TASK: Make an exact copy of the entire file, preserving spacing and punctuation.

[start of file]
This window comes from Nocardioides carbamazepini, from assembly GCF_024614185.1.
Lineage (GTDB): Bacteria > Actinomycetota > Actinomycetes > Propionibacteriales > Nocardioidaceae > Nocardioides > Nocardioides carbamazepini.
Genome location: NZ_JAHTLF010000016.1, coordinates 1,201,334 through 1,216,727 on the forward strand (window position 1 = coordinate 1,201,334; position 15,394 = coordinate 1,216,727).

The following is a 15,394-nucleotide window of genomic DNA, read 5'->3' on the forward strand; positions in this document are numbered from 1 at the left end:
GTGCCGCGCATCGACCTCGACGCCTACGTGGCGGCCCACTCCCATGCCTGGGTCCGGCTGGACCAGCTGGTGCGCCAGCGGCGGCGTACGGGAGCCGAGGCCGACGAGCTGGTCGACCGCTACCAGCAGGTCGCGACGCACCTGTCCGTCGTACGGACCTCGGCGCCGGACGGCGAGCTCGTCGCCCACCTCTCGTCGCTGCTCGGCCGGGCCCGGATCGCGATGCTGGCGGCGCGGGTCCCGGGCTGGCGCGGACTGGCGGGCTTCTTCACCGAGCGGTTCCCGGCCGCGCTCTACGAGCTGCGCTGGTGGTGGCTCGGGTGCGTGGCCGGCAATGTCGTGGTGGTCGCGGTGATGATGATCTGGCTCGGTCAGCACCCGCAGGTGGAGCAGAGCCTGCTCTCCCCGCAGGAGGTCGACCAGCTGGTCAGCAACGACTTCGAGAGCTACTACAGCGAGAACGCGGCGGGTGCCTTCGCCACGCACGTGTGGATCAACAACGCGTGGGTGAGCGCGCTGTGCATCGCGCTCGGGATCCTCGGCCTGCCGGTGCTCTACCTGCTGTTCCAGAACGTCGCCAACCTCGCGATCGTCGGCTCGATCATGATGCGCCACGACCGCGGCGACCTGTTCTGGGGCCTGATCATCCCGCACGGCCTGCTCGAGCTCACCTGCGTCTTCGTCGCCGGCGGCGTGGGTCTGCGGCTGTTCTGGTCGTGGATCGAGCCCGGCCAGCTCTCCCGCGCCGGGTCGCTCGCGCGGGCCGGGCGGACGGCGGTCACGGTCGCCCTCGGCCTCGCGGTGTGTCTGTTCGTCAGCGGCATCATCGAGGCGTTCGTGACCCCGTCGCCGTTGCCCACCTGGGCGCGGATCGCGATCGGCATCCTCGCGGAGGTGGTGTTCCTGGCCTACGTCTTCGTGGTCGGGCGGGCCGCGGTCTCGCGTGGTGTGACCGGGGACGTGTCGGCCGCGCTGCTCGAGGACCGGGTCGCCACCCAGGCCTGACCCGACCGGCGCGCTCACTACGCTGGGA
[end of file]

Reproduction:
This window comes from Nocardioides carbamazepini, from assembly GCF_024614185.1.
Lineage (GTDB): Bacteria > Actinomycetota > Actinomycetes > Propionibacteriales > Nocardioidaceae > Nocardioides > Nocardioides carbamazepini.
Genome location: NZ_JAHTLF010000016.1, coordinates 1,201,334 through 1,216,727 on the forward strand (window position 1 = coordinate 1,201,334; position 15,394 = coordinate 1,216,727).

The following is a 15,394-nucleotide window of genomic DNA, read 5'->3' on the forward strand; positions in this document are numbered from 1 at the left end:
GTGCCGCGCATCGACCTCGACGCCTACGTGGCGGCCCACTCCCATGCCTGGGTCCGGCTGGACCAGCTGGTGCGCCAGCGGCGGCGTACGGGAGCCGAGGCCGACGAGCTGGTCGACCGCTACCAGCAGGTCGCGACGCACCTGTCCGTCGTACGGACCTCGGCGCCGGACGGCGAGCTCGTCGCCCACCTCTCGTCGCTGCTCGGCCGGGCCCGGATCGCGATGCTGGCGGCGCGGGTCCCGGGCTGGCGCGGACTGGCGGGCTTCTTCACCGAGCGGTTCCCGGCCGCGCTCTACGAGCTGCGCTGGTGGTGGCTCGGGTGCGTGGCCGGCAATGTCGTGGTGGTCGCGGTGATGATGATCTGGCTCGGTCAGCACCCGCAGGTGGAGCAGAGCCTGCTCTCCCCGCAGGAGGTCGACCAGCTGGTCAGCAACGACTTCGAGAGCTACTACAGCGAGAACGCGGCGGGTGCCTTCGCCACGCACGTGTGGATCAACAACGCGTGGGTGAGCGCGCTGTGCATCGCGCTCGGGATCCTCGGCCTGCCGGTGCTCTACCTGCTGTTCCAGAACGTCGCCAACCTCGCGATCGTCGGCTCGATCATGATGCGCCACGACCGCGGCGACCTGTTCTGGGGCCTGATCATCCCGCACGGCCTGCTCGAGCTCACCTGCGTCTTCGTCGCCGGCGGCGTGGGTCTGCGGCTGTTCTGGTCGTGGATCGAGCCCGGCCAGCTCTCCCGCGCCGGGTCGCTCGCGCGGGCCGGGCGGACGGCGGTCACGGTCGCCCTCGGCCTCGCGGTGTGTCTGTTCGTCAGCGGCATCATCGAGGCGTTCGTGACCCCGTCGCCGTTGCCCACCTGGGCGCGGATCGCGATCGGCATCCTCGCGGAGGTGGTGTTCCTGGCCTACGTCTTCGTGGTCGGGCGGGCCGCGGTCTCGCGTGGTGTGACCGGGGACGTGTCGGCCGCGCTGCTCGAGGACCGGGTCGCCACCCAGGCCTGACCCGACCGGCGCGCTCACTACGCTGGGA